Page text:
Blurb:

“The life of an impoverished schoolteacher is not one Evangeline Blake would have chosen for herself. Torn from her home and her beloved sister and sent to work in the gritty factory town of Smeatley, Evangeline must prove herself to her grandfather, a man who values self-reliance above all else, before he will grant her access to her inheritance. Raised to be a lady of refinement, she hasn’t any of the skills necessary to manage on her own nor does she have the first idea how to be a teacher. But failure means never being with her sister again.

Alone and overwhelmed, she turns to the one person in town who seems to know how she feels—Dermot McCormick, and Irish brick mason who is as far from home and as out of place as she is. Despite the difference in their classes and backgrounds, Evangeline and Dermot’s tentative friendship deepens and grows.  Her determination and compassion slowly earn her the faith and confidence of the skeptical residents of Smeatley, who become like the family she has lost.

But when a secret from her past comes to light, Evangeline faces an impossible choice: seize the opportunity to reclaim her former life and rejoin her sister or fight for the new life she has struggled to build for herself—a life that included Dermot.”

 

My Book Review:

If I could choose somewhere to travel back in time to, it would be Victorian England. I would love to see the homes with their beautiful gardens and the landscape with the moors. The dresses the women wore would also be at the top of my list. Of course, I’m sure in everyday reality it wasn’t as romantic as a Jane Austen or Emily Bronté book.  However, I would love to stay a week and try it out. Taking this into account, you may imagine my happiness when finding out that Ashes on the Moor by Sarah M. Eden takes place in Victorian England.

As soon as I saw the beautiful cover I couldn’t wait to read this book. Evangeline is not the easiest person to like at the beginning of the book. Neither is Dermot, actually. Or Aunt Barton. The beginning of the book is a bit depressing, and there are a bunch of grumpy characters. Evangeline’s mood is understandable, though. She finds herself dropped into some very difficult circumstances. I did enjoy seeing her transformation over the course of the book.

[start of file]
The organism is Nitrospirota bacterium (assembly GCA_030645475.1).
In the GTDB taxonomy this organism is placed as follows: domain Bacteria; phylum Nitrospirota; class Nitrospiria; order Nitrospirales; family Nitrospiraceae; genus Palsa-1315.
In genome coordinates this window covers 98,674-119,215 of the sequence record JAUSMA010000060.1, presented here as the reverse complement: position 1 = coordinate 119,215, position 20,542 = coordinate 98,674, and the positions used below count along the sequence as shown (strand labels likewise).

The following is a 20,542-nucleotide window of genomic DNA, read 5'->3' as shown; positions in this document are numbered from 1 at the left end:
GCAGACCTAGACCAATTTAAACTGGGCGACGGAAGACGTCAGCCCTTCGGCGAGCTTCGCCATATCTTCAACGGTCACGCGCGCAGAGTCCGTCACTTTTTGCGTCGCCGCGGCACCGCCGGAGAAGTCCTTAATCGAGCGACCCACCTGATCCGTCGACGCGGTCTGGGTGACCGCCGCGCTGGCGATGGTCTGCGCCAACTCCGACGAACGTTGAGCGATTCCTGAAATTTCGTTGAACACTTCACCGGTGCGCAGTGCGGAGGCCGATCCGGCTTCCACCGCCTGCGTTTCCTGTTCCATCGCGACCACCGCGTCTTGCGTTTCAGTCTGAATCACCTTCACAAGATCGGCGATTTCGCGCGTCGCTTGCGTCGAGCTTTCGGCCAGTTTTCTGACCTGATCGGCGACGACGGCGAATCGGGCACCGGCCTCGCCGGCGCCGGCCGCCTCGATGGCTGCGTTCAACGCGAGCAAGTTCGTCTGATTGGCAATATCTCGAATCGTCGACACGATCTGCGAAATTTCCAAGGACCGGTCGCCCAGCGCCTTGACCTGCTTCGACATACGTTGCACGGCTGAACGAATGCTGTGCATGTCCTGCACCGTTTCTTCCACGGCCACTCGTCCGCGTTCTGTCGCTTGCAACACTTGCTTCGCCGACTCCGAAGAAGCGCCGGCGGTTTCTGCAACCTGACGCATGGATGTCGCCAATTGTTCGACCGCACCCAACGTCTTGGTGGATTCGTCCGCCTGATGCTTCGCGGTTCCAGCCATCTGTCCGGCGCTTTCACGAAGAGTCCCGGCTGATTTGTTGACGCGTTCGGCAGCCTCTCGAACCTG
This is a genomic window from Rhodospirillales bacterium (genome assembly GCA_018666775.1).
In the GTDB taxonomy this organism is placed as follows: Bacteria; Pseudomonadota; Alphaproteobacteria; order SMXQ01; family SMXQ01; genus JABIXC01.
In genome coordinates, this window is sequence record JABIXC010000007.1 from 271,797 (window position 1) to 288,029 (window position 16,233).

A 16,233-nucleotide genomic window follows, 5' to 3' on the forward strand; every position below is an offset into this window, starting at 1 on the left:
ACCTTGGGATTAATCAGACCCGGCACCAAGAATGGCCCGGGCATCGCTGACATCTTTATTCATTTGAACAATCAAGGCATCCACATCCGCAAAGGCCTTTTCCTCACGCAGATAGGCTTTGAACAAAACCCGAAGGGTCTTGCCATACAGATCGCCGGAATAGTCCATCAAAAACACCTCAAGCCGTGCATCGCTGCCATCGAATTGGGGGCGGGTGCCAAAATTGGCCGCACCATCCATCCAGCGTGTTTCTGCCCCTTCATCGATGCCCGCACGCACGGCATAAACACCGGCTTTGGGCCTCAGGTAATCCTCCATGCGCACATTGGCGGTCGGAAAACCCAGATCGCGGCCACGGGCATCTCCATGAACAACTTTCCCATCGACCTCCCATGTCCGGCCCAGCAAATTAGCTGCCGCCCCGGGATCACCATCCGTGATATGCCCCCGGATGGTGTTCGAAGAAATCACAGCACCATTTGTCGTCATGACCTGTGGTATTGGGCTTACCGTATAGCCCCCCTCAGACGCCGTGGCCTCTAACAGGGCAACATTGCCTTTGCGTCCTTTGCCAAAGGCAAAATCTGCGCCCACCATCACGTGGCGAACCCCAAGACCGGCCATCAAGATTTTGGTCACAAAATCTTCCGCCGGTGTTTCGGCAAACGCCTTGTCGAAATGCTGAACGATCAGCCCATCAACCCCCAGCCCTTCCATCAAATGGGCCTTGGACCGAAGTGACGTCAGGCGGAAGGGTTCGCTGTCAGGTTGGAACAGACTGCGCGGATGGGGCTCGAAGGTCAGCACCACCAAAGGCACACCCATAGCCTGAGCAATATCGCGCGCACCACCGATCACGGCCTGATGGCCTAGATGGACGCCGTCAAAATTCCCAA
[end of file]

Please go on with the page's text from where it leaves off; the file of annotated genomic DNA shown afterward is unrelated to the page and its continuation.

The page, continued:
Dermot also comes across as grumpy and rash. At least he usually acts as a gentleman. I thought Ms. Eden did a great job with his Irish accent and personality. Ronan is my favorite character. What a sweetheart! I also loved the school children. Now, I may be biased because my passion (besides blogging, of course) is teaching kids to read. I loved all of that in the book. Evangeline may have used some unconventional methods, but doing what is best for the children is always the right move. The children’s accents and dialect were written so well; you can tell that Ms. Eden did her homework.

I have read all of Sarah M. Eden’s books, and Ashes on the Moor is my favorite! The moment when the title came into play was such a tender scene, and I loved how it fit. The story is predictable and there is lots of cheese, but isn’t that what makes a proper romance so good? I thought that it was well written, well researched, and well….a fun, entertaining read. Will it change the world? Nope, but it is perfect for a snowy afternoon or a warm beach.

 

Content Rating PGRating: PG (There’s no profanity, no “intimacy,” except some brief kissing, and there isn’t any violence.)

Age Recommendation: YA (12-18 years-old) and up

Rating: 4/54 Star Rating

Disclosure: I did receive a free copy of this book in exchange for my honest review.

 
 

Similar Titles You May Be Interested In:

The Sheriffs of Savage Wells by Sarah M. Eden Longing for Home by Sarah M. Eden  Longing for Home Hope Springs Book 2 by Sarah M. Eden
 
 
Ashes on the Moor blog tour

[Book Review] The Lady of the Lakes by Josi S. Kilpack

The Lady of the Lakes by Josi S. Kilpack

[Book Review] The Lady of the Lakes by Josi S. Kilpack

I’m loving the historical fiction proper romance thing going on here! How fun to learn about a real literary historical figure and his love story. It’s fiction, of course, but Ms. Kilpack did her best to base the story off of real events and people. I liked this book a lot, and I hope you enjoy my book review of The Lady of the Lakes  by Josi S. Kilpack.

Blurb:

“Walter Scott has three passions: Scotland, poetry, and Mina Stuart. Though she is young and they are from different stations in society, Walter is certain their love is meant to be. For years, he has courted her through love letters. She is the sunshine of his soul.